Core Curriculum and how impacted by CSJ:


Required DEI/CSJ in Core Curriculum and General Education 

University administration has much power over “general education” requirements— courses that all students must take along with their majors.  Like most colleges, USD has distribution requirements. The purpose of a general education is to create a well-rounded citizen--knowledgeable about the basics in science, humanities and social science guided by the idea of what an educated person needed to know the basics of our civilization.  Years ago, that would have meant that students had to take twelve courses in natural science and nine in social science, and so on.  

USD has dropped its traditional aspiration of educating well-rounded citizens, and now aims to create “citizens of the world” with “competencies.”  This abets indoctrination toward a social justice activism.  USD’s new curriculum requires “Competencies, Explorations, Foundations, and Integration.”  Competencies, Explorations, and Foundations are taken at the beginning of one’s education, Integration as a capstone near the end.  Students have some choice within each of these areas.  USD has also “flagged” certain classes for diversity, inclusion, and social justice.  Students must take two three-credit courses with such flags, one with flag one and the other with flag two.  Critical Social Justice is present throughout the General Education, but it is mandated under the two-course flag requirement.  


Here is how the General Education works:

Competencies refers to communication and quantitative reasoning requirements.[1]  

Explorations is akin to a liberal arts and humanities course, with an emphasis on “social identity” and “personal expression.”  

Foundations is a big question requirement, divided into four requirements or flags.[2] Students must take 1 course each in “Philosophical Inquiry” and “Ethical Inquiry” and 2 courses each in “Theological and Religious Inquiry” and “Diversity, Inclusion, and Social Justice.”  Theology and Social Justice have equal time!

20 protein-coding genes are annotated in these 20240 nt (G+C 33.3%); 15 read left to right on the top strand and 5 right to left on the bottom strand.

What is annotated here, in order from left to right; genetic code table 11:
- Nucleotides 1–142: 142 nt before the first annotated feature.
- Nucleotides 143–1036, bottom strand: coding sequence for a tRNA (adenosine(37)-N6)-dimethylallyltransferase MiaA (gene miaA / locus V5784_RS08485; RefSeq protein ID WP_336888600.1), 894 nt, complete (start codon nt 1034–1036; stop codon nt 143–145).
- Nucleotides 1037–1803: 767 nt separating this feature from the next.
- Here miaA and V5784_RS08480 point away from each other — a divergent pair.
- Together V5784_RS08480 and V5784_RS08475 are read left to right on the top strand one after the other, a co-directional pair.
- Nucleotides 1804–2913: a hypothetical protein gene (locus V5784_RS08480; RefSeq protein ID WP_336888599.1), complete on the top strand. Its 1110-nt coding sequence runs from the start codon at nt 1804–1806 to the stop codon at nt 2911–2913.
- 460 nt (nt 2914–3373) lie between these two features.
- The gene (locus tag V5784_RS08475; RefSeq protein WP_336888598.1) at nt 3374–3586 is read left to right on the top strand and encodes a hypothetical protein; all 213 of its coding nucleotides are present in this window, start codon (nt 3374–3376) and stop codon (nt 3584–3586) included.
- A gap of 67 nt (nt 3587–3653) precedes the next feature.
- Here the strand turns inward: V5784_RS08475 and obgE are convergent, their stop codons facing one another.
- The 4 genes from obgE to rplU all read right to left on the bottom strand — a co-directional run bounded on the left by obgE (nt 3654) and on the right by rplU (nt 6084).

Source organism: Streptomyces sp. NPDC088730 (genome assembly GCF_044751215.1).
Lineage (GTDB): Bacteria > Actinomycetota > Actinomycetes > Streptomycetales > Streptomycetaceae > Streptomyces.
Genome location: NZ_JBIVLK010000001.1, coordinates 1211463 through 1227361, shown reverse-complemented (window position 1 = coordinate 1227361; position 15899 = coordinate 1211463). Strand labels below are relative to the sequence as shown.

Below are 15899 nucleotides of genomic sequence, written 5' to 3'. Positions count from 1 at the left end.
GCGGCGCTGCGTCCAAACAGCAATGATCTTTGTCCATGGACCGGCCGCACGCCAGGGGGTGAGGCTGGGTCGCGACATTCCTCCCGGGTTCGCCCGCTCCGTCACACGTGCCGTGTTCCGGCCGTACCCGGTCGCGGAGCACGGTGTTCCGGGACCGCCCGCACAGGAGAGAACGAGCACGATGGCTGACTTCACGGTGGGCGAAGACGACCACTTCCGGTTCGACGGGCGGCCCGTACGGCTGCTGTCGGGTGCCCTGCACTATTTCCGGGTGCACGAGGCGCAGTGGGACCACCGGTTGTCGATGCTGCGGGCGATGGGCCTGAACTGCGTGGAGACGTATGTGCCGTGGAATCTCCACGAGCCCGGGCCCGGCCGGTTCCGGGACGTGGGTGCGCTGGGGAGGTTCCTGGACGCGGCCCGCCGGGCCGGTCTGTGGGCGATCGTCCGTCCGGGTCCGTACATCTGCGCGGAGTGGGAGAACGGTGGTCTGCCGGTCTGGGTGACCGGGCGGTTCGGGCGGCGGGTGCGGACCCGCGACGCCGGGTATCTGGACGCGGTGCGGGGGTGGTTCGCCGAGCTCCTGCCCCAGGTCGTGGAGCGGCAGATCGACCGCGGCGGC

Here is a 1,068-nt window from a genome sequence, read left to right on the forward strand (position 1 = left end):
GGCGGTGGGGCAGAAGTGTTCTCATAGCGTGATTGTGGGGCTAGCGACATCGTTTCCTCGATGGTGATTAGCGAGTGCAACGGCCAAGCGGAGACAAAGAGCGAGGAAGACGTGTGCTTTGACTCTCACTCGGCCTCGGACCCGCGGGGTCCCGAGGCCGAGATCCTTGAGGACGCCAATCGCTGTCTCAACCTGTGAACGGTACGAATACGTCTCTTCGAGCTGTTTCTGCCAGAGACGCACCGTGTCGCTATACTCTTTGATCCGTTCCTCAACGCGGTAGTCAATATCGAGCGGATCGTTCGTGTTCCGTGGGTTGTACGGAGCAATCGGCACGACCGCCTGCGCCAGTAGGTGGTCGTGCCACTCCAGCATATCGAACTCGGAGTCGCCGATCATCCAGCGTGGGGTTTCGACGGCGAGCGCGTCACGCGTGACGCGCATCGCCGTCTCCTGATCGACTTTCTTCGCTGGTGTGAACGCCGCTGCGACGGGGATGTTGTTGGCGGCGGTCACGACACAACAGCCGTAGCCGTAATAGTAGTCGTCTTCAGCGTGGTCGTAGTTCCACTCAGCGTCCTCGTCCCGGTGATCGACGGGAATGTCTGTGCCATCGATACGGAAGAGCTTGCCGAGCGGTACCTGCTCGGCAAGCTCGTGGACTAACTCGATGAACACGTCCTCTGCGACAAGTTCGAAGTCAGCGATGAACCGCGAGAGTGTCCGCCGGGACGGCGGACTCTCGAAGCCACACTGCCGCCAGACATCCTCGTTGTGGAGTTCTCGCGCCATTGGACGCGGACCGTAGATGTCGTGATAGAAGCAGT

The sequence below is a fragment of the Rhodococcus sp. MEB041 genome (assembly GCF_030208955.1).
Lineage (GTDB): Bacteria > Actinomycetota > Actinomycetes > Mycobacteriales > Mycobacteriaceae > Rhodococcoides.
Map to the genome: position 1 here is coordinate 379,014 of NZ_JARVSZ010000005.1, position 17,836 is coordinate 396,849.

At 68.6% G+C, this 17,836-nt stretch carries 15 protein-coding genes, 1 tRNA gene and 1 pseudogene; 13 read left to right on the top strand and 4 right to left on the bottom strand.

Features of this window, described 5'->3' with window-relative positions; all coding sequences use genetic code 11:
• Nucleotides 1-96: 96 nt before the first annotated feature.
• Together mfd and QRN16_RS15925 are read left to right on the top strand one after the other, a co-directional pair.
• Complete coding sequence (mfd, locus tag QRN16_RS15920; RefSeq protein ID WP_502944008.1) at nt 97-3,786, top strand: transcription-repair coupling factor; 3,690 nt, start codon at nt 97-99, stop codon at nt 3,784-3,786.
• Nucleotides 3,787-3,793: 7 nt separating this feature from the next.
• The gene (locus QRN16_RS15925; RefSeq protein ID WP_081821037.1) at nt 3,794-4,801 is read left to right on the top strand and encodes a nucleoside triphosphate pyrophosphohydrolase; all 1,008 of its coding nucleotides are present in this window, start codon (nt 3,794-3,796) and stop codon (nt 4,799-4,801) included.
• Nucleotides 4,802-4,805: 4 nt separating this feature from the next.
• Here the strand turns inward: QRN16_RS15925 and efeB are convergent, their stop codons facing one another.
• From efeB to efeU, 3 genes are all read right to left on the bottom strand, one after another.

The Diversity, Inclusion, and Social Justice flags have two levels.  Both levels are pure CSJ ideology.  Students are asked “to critically examine and recognize how difference may lead to disparities in life experiences domestically” for the first flag.  For the second the student must apply these dogmas internationally.  The student learning outcomes include the following:  “Critical self-reflection” where students “reflect on and describe how you and others have experienced privilege and oppression”; “analyze how social constructions are produced historically and reproduced in contemporary contexts and various forms of cultural representation”; “describe struggles of marginalized peoples and their allies against forces such as racism, sexism, classism, or heterosexism to attain equitable outcomes”; and “critically examine the intersections of categories such as race, ethnicity, class, gender, and sexuality” into a “more complex picture of self, another individual or group.” 

CONCLUSION:  USD’S revised core curriculum, undertaken at the behest of Envisioning 2024, was designed to double the presence of diversity, equity, and inclusion in the core curriculum and to drive hiring so that more professors adhere to this ideology. 


[2] All quotations in this paragraph are drawn from the description at